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Legal Implication Of Conserving Endangered Species And Habitats

In very simple words endangered species is that species which is likely or is in danger to become extinct soon in near future.

Talking about India, it is a diverse country and is rich in flora and fauna as well. India has been home to many species of animals and has approximately 6.5% of total world's wildlife population. India has always been very rich and diverse in its flora and fauna through centuries but however due to increase in activities like hunting of such animals many species of animals has gone to become endangered and many others species are already extinct. The list of such endangered animals has not decreased but has increased till this date.

With keeping view of extinction and endangered species India is very active to protect them and has also make strict rules and laws. Judiciary along with government are very actively participating in conserving and protecting the species. There has been introduction of new acts and laws in the recent years which are focused towards the protection of wildlife[1].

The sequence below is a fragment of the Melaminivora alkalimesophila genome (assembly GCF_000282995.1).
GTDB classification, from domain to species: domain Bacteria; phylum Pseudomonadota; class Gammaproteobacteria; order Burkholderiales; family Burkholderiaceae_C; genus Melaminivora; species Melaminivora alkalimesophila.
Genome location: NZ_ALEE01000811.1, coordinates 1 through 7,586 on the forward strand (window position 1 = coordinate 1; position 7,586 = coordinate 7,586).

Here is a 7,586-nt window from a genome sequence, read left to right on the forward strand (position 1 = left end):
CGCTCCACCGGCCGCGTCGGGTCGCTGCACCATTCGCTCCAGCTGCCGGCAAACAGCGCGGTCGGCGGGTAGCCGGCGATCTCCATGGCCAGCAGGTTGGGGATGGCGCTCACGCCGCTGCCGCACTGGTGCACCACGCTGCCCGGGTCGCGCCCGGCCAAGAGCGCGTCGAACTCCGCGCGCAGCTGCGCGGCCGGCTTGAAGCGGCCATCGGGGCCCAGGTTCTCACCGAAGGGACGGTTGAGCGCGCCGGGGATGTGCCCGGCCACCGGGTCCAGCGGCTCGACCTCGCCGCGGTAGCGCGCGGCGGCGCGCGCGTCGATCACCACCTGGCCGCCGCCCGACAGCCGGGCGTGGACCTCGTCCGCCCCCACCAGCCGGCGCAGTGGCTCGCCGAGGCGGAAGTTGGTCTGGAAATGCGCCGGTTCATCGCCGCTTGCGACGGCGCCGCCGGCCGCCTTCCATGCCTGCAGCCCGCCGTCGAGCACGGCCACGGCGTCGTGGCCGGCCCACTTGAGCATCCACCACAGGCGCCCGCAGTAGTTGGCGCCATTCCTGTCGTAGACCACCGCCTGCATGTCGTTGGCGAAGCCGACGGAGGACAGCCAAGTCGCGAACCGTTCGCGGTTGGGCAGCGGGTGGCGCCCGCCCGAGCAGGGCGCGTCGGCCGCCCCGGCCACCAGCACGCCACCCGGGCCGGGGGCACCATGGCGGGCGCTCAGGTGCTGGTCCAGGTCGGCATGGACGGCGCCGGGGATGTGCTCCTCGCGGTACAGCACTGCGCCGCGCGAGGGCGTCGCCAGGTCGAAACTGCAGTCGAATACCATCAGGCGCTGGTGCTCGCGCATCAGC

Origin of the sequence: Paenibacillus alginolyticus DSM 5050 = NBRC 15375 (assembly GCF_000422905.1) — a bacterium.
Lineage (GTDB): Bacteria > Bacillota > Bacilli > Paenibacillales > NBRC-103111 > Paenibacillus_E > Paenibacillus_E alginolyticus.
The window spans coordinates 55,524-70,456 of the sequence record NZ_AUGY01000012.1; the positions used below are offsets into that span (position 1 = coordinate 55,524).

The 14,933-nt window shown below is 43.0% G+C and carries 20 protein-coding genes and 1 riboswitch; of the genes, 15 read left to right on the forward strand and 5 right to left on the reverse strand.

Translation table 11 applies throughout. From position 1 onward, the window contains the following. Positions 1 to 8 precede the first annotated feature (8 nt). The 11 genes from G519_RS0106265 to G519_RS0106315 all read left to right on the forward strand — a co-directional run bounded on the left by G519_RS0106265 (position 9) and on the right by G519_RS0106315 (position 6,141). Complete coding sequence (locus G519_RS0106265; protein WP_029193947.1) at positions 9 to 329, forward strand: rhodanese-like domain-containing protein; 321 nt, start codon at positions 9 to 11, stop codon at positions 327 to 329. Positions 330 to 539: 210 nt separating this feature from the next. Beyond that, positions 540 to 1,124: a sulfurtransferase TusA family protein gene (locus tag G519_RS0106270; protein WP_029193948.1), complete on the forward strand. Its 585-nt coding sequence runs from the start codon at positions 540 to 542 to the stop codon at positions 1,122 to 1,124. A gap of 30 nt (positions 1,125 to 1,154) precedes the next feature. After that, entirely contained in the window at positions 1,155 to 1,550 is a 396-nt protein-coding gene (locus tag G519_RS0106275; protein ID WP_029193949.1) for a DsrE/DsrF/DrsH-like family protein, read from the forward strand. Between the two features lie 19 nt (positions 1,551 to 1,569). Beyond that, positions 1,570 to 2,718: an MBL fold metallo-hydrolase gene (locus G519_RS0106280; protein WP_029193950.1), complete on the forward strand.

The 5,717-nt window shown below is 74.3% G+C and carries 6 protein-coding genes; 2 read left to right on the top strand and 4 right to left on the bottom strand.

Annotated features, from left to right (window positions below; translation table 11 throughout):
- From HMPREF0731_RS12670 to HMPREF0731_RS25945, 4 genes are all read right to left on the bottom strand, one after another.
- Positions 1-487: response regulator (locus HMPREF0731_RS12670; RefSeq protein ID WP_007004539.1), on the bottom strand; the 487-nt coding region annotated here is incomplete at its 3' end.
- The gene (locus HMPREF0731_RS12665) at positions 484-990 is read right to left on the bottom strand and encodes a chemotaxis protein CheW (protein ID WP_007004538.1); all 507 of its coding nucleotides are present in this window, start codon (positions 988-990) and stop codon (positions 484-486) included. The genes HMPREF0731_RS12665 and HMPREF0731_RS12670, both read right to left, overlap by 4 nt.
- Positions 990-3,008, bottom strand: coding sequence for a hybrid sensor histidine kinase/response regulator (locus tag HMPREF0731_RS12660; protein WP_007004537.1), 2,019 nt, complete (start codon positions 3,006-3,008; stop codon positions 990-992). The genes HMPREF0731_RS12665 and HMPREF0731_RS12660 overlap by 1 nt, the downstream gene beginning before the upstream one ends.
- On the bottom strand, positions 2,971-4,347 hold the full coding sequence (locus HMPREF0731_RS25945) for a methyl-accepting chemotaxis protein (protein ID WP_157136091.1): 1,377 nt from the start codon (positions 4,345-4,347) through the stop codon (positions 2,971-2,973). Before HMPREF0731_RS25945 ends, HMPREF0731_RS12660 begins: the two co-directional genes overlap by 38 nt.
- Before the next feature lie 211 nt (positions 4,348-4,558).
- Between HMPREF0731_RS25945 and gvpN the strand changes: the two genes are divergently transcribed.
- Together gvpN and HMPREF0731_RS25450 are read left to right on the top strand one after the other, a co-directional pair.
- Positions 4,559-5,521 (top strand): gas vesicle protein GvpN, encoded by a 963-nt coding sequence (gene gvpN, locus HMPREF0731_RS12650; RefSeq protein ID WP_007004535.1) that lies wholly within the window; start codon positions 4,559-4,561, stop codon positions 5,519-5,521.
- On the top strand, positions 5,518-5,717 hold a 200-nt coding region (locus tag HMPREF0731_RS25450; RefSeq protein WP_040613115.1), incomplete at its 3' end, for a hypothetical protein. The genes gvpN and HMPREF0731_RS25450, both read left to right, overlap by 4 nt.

Why The Animals Are Getting Endangered?

As per the IUCN (International Union for Conservation of Nature) red list of 2022 of India, as of now there are 10 mammals, 15 bird species, 6 reptiles, 19 amphibians and 14 fishes. For an animal to become categorized under endangered species there are certain criteria which are fulfilled then only an animal is categorized under endangered species, which given as the following-
  1. Populations of an animal has shown a decline or will be declining, by more than 80% over the last 10 years or 3 generations.
  2. Such animals have geographical range which is restricted.
  3. The population size of such species is less than the number 250 and is declining at 25% of rate in the 3 years or 1 generation.
  4. A very small number of populations of such species is left in the wild which is less than 50.
  5. There are very high chances and probability that such species of animals would go extinct from the wild.

So, the main causes or the reasons that the species are getting endangered are given in the following:
  1. One of the main reasons behind endangerment of species is the loss of habitat that is the forest which is the home to these species and not only them but to many species, the human intervention and their depleting activities have caused the loss of natural habitat of these species.